7. sigh…the “Similar Looks” on the scroll below look NOTHING like your examples. The pants are wide-legged (elephant leg pants) not skinny, no cute short sleeved dress like the one you show…they’re the usual “fat woman” clothes, not stylish.

    1. Here’s the link to the original Polyvore set: http://www.polyvore.com/fall_winter_pared_down_plus/set?id=138360637 I make the collages before I look for similar pieces, my goal with these capsules is to give an idea. I didn’t even used to share similar links because the goal is never to be literal with a capsule concept but find your own look. And the pants in my similar links are the Taylor suiting pants from Halogen, I have a pair and they’re a clean classic silhouette and not at all elephant legs.

  8. I have to disagree with showing clothing items on a white background–I don’t think it’s that wonderfully helpful. Even in your blogs and in the magazines, I really want to see the clothes on people…but real sized people and many differently shaped ones!! I like to see how the item drapes and pulls as opposed to being 2-dimensional!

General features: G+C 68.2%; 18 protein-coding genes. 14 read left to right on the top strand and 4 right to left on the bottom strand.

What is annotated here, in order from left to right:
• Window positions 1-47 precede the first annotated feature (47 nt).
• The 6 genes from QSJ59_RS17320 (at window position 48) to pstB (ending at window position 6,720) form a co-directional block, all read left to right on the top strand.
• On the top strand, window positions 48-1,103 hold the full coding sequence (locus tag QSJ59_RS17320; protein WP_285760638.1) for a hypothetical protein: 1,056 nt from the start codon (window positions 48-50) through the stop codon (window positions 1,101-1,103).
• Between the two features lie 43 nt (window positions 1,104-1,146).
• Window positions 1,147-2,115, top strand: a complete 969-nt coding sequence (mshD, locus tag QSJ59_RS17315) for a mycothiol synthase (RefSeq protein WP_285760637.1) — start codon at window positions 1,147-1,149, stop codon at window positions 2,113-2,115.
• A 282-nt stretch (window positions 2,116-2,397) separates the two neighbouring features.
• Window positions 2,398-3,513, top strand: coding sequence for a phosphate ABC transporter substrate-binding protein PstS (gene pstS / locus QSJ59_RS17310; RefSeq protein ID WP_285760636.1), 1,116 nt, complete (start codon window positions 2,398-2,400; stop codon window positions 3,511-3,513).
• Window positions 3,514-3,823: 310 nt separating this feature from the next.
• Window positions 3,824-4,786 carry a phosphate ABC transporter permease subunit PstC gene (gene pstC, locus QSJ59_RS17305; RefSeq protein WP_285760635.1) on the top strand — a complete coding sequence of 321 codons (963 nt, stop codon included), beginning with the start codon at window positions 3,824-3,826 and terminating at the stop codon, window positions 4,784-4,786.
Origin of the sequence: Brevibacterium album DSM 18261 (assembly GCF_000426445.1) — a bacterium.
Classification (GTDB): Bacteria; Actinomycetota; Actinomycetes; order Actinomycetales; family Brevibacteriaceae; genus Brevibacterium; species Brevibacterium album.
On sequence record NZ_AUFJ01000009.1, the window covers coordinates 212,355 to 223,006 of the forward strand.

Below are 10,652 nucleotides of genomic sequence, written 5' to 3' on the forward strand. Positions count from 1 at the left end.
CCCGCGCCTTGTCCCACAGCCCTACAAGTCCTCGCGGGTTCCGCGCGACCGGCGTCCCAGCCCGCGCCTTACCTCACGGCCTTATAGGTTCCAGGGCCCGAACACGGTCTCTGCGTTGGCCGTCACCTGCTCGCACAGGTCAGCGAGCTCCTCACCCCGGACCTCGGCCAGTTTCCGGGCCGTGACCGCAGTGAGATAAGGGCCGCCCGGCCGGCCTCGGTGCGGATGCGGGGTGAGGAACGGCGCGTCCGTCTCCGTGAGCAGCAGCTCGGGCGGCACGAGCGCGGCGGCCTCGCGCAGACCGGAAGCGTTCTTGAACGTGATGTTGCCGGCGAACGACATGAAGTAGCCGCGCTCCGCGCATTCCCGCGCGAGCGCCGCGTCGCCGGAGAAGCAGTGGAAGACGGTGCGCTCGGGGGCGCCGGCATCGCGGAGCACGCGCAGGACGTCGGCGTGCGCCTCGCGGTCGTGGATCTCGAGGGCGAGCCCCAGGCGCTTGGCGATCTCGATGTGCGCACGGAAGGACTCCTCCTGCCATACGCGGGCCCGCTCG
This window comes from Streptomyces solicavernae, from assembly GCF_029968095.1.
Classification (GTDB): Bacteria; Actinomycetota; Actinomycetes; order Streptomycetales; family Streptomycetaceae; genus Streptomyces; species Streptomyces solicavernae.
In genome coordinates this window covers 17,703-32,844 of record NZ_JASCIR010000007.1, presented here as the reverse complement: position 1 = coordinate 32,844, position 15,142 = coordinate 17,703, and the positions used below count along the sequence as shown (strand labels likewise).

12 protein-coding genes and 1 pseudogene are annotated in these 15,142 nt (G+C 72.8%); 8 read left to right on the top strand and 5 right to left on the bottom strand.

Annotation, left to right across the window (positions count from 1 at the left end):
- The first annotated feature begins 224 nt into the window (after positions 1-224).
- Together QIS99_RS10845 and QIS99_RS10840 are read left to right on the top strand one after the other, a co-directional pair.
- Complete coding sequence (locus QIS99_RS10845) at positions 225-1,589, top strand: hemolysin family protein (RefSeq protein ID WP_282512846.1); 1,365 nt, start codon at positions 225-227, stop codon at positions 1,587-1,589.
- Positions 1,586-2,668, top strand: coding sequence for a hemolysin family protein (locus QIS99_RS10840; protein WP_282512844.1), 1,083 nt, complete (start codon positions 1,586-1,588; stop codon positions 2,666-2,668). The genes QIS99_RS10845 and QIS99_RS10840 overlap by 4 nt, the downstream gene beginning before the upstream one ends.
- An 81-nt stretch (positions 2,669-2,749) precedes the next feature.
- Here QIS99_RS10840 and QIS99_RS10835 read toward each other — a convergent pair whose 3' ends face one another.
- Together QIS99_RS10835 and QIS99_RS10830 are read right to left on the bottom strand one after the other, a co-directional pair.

1. I hate when online shops only have the item and no model, I agree with you about needing the drape and see the fit. But for collages and concept pieces having the body makes it hard to make the image, it can be distracting. I often contact brands asking for high-res images in white backgrounds for my collages and it seems the smaller sizes have them and the plus size brands never do. I think it’s helpful to have both for different purposes, and having a photographer husband I know it won’t be too much of an investment 🙂